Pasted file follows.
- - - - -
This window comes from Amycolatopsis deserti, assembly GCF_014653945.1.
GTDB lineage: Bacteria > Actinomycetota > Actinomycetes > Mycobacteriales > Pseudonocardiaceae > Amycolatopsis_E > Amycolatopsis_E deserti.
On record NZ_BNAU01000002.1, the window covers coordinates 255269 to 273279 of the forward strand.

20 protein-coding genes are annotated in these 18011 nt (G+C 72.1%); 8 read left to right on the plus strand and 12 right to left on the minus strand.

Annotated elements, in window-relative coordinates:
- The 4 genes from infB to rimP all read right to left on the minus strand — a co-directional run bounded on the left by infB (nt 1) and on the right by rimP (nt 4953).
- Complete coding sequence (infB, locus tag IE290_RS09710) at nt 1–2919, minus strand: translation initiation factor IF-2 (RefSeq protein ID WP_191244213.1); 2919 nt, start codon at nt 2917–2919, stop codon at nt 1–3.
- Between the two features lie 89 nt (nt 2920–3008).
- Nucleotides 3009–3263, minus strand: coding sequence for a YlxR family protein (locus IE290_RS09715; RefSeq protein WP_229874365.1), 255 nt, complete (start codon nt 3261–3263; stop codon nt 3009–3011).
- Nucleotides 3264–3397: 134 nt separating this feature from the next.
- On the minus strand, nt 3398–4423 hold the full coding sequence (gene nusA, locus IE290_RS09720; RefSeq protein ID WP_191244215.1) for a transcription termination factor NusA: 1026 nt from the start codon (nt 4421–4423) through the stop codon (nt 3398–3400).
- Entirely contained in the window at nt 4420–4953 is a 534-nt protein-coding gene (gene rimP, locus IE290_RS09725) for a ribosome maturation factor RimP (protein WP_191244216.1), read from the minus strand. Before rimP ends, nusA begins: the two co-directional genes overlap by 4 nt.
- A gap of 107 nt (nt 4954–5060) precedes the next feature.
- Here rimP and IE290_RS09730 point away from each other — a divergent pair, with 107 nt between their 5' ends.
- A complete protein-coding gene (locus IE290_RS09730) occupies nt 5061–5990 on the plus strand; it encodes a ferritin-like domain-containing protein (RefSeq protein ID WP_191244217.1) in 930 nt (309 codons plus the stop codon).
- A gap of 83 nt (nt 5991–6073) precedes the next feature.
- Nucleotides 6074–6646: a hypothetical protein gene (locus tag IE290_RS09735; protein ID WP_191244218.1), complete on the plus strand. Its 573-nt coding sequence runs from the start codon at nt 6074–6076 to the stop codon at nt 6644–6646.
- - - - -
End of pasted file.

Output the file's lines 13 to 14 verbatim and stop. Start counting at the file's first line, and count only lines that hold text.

- A gap of 107 nt (nt 4954–5060) precedes the next feature.
- Here rimP and IE290_RS09730 point away from each other — a divergent pair, with 107 nt between their 5' ends.